"When an irresistible force such as you
"Meets and old immovable object like me
"You can bet just as sure as you live
"Something's got to give ..."
-- Johnny Mercer

WASHINGTON -- When Johnny Mercer penned those words, he was speaking of love not politics, and not the politics of energy. But he could have been.
In energy, there are two great forces that collide: public policy and the market. Despite the love affair of recent decades with markets, neither is always right.
Consider the struggle between old energy --market-tested and with a mature infrastructure -- and new, alternative energy.
Public policy, under Republicans and Democrats, has sought to discourage the nation's ever-greater dependence on imported oil (about 60 percent). But the market has sung a siren song, tempting us to more oil consumption.
Back in the 1970s, when we imported only 30 percent of our oil, the country was frightened into making great efforts in research and development to find alternatives to oil. Most of those concentrated on oil substitution and new ways of making electricity. None of the new ideas penetrated the market in any serious way, with the possible exception of wind, and that took many years to gain general acceptance and to overcome institutional and technical issues.

The Big Enchilada, oil, proved to be recalcitrant. President Jimmy Carter wanted to make it from coal; and a

nascent ethanol industry was tentatively testing the forbearance of government in seeking tax breaks and subsidies.
The search for a way out began after the Arab oil embargo of 1973-74, and reached a zenith with the Iranian Revolution of 1979. Many well-intentioned programs were undertaken, concentrating primarily on coal -- coal as a gas, coal as a fluid and the improved combustion of coal.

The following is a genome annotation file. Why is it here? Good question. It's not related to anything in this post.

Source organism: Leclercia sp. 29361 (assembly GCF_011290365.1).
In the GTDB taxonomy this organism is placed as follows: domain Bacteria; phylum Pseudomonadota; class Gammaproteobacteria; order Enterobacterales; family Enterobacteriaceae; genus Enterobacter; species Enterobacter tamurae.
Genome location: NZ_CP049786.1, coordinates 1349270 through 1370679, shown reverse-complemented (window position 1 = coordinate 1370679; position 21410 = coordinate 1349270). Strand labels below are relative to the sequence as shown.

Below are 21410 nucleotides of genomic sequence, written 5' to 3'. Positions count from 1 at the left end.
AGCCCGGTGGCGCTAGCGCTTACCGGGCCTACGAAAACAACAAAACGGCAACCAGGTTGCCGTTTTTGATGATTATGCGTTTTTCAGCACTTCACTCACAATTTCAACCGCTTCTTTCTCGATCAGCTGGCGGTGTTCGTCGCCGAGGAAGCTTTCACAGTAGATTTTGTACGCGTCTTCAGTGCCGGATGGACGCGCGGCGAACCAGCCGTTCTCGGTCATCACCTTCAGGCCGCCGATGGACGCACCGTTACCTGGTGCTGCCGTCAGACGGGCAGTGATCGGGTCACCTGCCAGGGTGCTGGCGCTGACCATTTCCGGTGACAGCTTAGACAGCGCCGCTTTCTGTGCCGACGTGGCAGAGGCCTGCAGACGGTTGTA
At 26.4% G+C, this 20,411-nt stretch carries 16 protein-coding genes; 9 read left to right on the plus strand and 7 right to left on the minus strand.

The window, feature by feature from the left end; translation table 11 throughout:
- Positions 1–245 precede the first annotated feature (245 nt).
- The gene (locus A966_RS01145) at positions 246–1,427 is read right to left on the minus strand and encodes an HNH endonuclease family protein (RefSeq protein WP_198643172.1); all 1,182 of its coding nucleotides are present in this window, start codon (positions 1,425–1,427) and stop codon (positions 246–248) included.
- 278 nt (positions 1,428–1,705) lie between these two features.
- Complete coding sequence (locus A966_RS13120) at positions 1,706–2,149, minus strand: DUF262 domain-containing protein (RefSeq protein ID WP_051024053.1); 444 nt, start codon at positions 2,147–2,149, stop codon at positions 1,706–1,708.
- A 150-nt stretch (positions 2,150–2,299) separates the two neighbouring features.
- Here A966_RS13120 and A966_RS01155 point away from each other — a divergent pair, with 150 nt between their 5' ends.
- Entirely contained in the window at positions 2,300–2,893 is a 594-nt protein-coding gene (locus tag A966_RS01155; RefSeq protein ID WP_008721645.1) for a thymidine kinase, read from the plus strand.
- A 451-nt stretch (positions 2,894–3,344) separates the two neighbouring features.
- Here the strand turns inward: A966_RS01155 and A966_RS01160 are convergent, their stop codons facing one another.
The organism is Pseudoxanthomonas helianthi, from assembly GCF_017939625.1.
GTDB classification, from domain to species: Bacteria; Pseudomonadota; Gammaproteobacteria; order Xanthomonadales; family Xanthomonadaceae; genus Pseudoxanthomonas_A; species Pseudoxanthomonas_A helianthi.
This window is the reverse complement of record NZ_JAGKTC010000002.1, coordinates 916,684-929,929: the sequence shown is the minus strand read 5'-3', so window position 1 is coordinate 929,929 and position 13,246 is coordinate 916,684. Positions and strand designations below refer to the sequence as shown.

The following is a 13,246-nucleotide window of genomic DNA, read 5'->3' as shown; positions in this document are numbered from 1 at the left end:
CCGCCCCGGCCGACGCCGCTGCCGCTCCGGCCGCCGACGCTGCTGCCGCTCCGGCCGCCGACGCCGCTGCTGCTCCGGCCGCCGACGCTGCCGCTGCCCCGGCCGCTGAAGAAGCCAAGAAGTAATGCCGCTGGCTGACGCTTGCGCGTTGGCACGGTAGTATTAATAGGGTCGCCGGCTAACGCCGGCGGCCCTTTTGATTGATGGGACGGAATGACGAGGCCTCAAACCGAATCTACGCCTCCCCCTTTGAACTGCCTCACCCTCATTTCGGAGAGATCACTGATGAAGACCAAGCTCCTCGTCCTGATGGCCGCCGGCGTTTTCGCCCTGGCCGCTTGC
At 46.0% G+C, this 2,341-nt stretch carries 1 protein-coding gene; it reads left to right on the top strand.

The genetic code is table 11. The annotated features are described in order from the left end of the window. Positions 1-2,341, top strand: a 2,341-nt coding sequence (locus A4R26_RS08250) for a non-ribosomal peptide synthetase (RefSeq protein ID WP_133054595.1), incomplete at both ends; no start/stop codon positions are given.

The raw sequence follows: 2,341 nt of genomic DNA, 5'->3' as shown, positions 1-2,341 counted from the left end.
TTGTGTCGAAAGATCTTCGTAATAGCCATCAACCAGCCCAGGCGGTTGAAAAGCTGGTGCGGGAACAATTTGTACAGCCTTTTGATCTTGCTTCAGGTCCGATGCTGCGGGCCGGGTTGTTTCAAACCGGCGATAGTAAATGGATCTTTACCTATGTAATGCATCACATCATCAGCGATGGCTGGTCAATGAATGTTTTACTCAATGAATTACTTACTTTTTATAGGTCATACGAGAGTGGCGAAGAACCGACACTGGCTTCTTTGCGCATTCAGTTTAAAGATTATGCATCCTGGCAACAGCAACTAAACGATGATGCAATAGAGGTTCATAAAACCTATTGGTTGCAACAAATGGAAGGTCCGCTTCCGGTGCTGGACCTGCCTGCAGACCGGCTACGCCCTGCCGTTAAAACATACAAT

But it was then, as it is now, a wild time for new entrants. Dozens of projects were funded including magneto-hydrodynamics, in situ coal gasification, garbage to electricity, battery research, cryogenic transmission research and energy storage in fly wheels.
Some, if not a majority, of the projects were pure science fiction.
The energy establishment favored not so much the new as the duplicative. Its members leaned to coal, oil shale, more oil and gas leasing and more nuclear. The old Mobil Oil Company paid a whopping $212 million for a Colorado oil shale lease without regard to how it could be worked.
Across the Southwest, banks lent to every energy project that came through the door. Natural gas got short shrift because it was wrongly thought to be a depleted resource.
Then in the mid-1980s, Saudi Arabia opened its oil spigot all the way (10 million barrels a day) and the market annihilated expensive energy from new sources. With gasoline cheap again, SUVs hit the roads in giant numbers; a string of Southwest banks collapsed; and the energy debate turned not to changing consumption but to deregulation, facilitating profligate use across the board.
The market spoke and it shouted down concerns about national security or technological substitution. Public policy surrendered to the market. Despite fine speeches from secretaries of energy on the danger of exporting our security and our money, the market continued its advocacy of excess.
The George W. Bush administration identified our vulnerability in oil and identified a looming crisis in electricity. But it faltered when it came to government coercion of markets; for example, getting more nuclear plants built.
Bush himself fell for the temptations of ethanol from corn and the possibility of switch grass. Now these are under threat from new discoveries of oil off Brazil and far greater estimates of oil production from Iraq. In fact, Iraq is being touted as a rival to Saudi Arabia with Brazil right behind it.
The Obama administration is hell-bent on getting off old energy. It loves "alternatives" and it's committed to doing something about global warming.
But in research, money does not equal results. While the Department of Energy is chock full of money for new energy research and development, cheap natural gas and new potential oil from unexpected quarters may do to Obama's new energy hopes what it did to Carter's: undermine and expose them to ridicule.
Public policy may again be pushed around by the irresistible force of the market, even if it is not serving the national interest.
Llewellyn King is host of television's "White House Chronicle" on PBS.